One of the world’s leading Reformed theologians, John Webster, has focused his study on the works of Eberhard Jüngel and Karl Barth (he edited the Cambridge Companion to Karl Barth) and on the theological interpretation of scripture (a commentary on Ephesians is forthcoming). He is working on his own multivolume systematic theology.
Rome is over. Not just the republic, but the TV show. Despite solid ratings and Golden Globe nominations, the popular cable series ended last year. HBO, the BBC and the Italian RAI had teamed up to offer two seasons of ten episodes each about ancient Rome. Now the series is available on DVD.
It takes a flow chart to keep straight all the Episcopal- Anglican divisions that have developed in the well-heeled suburbs of DuPage County, west of Chicago. Many assume that the key issue is homosexuality, but a closer look reveals that other factors are at work. For one thing, this story is about charismatic leaders coming and going, and about congregations growing in their presence or folding in their absence.
Darwinists are communists. And Nazis. They hate our freedom. And—this might be worst of all—they are New Atheists. Or so suggests the film Expelled, Ben Stein’s comedic documentary about scientists who have lost their jobs for questioning the Darwinian consensus. Stein is an actor best known for his role as the hapless teacher in Ferris Bueller’s Day Off (“Anyone?
Alasdair MacIntyre famously compared dying for the modern nation-state to dying for the phone company. One cannot imagine a more dismissive claim about this country for Americans, whether on the left or right, for whom the U.S.
Did Jesus Christ ever have an erection? John Marks poses that question to his Christian friend Craig Detweiler in the film Purple State of Mind, which is showing in limited release and available on DVD (see www.purplestateofmind.com). As the title suggests, the film is about what happens when red-state and blue-state types mix it up.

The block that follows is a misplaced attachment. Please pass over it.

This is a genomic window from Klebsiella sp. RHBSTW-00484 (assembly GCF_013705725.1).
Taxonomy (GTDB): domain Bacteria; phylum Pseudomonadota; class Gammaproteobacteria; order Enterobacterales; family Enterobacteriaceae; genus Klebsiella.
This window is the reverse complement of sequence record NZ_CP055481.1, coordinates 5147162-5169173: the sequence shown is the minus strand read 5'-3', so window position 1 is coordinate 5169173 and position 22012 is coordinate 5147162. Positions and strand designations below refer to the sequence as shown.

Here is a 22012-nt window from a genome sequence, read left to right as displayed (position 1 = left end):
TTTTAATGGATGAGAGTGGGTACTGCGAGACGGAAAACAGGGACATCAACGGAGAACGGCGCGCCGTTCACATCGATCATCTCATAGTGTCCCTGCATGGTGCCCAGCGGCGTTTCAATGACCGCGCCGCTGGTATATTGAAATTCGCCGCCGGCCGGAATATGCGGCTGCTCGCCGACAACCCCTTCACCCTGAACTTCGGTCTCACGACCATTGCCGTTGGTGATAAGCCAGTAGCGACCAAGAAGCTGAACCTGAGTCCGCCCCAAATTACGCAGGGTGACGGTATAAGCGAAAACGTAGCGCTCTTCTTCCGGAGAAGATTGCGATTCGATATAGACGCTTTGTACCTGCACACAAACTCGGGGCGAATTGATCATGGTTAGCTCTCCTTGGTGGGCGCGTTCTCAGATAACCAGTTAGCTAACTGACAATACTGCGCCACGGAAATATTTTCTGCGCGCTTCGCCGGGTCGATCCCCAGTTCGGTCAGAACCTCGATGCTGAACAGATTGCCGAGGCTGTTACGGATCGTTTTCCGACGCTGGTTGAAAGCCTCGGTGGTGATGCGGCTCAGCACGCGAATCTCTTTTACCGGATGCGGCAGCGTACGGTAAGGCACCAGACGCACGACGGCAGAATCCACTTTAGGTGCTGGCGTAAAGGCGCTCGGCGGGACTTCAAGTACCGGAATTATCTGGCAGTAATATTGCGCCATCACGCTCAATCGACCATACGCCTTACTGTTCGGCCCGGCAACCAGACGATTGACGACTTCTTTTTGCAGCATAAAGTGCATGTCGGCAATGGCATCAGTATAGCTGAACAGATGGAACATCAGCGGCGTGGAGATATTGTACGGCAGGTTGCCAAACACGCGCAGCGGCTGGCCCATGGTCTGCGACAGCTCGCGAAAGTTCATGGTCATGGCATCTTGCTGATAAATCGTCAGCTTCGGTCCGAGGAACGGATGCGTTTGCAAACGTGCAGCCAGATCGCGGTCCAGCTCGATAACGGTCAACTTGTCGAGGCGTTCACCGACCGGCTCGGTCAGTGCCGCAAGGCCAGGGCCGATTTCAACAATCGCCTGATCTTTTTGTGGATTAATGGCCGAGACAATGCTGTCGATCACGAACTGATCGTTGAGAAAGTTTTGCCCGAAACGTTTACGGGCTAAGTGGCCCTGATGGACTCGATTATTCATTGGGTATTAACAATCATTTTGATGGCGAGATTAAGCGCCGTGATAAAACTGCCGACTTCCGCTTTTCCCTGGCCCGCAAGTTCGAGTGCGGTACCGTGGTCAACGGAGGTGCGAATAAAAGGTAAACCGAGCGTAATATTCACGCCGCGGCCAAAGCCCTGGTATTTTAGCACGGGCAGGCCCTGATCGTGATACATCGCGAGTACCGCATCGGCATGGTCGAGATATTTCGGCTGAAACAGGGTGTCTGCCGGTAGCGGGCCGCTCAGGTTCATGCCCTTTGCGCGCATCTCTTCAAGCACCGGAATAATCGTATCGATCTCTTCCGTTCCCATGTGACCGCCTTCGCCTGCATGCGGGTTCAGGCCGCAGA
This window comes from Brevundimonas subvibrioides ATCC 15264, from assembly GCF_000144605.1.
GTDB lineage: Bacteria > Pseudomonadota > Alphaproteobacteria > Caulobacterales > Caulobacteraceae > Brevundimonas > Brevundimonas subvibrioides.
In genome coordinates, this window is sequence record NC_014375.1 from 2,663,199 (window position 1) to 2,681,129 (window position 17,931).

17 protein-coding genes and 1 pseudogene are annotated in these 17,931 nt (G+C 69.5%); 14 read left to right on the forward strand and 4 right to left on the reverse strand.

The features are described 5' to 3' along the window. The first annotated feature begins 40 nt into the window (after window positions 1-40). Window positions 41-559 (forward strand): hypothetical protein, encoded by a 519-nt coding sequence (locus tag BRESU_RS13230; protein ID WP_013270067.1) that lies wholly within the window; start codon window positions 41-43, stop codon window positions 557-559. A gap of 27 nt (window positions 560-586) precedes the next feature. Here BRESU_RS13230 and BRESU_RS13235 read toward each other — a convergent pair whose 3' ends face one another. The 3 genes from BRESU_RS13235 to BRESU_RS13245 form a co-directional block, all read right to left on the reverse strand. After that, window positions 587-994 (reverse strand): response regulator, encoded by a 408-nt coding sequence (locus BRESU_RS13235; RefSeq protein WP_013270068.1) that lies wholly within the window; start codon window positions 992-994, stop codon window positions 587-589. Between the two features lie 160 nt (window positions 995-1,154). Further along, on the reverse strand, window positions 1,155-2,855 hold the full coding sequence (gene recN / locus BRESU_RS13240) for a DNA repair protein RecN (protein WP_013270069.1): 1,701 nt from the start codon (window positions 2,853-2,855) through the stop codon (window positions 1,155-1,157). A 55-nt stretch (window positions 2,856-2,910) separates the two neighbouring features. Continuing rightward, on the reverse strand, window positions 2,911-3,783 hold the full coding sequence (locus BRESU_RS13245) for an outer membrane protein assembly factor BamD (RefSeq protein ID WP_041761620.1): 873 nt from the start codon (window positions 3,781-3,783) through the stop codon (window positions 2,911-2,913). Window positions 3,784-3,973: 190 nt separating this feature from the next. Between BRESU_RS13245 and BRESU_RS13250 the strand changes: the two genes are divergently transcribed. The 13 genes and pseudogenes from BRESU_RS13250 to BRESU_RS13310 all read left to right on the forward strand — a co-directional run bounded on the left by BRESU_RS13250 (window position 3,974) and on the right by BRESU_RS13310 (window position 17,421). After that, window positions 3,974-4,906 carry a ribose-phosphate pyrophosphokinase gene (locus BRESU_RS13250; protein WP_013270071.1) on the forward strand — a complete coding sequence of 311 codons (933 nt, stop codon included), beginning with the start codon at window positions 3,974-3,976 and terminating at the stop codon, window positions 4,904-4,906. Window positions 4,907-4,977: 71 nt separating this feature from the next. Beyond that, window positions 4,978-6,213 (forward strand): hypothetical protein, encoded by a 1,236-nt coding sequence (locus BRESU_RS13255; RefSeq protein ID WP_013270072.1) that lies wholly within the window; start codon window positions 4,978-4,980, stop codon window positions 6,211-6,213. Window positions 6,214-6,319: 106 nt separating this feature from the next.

Of course, the city isn’t gentrifying everywhere. Some struggling sectors, such as Chicago’s Lawndale neighborhood, are still seeking modest development in the form of stores, restaurants and decent housing.
The city is changing. For decades white people with money fled the city for the suburbs, leaving behind a mostly brown and black population that was often bereft of resources. But recently, in many cities, patterns of gentrification have reversed this trend. People with money have moved back to the city and rehabbed old housing stock, seeking to live where they work and play.
A Ph.D. student in religion veered off from his friends one morning to head toward the divinity school chapel. “Where are you going?” one of his colleagues asked. “To chapel for the Lord’s Supper,” he replied. His friend thought for a moment before responding with the critical distance beloved in the academy, “Well, that’s problematic.”
The "young earth” creationists behind the new $27 million Creation Museum in Petersburg, Kentucky, insist that creation took place in six 24-hour days about 6,000 years ago. The “old earth” creationists, who argue that a “day” in Genesis could be a symbol for millions of years, are considered theological wimps. And advocates of intelligent design? They aren’t even worth a mention.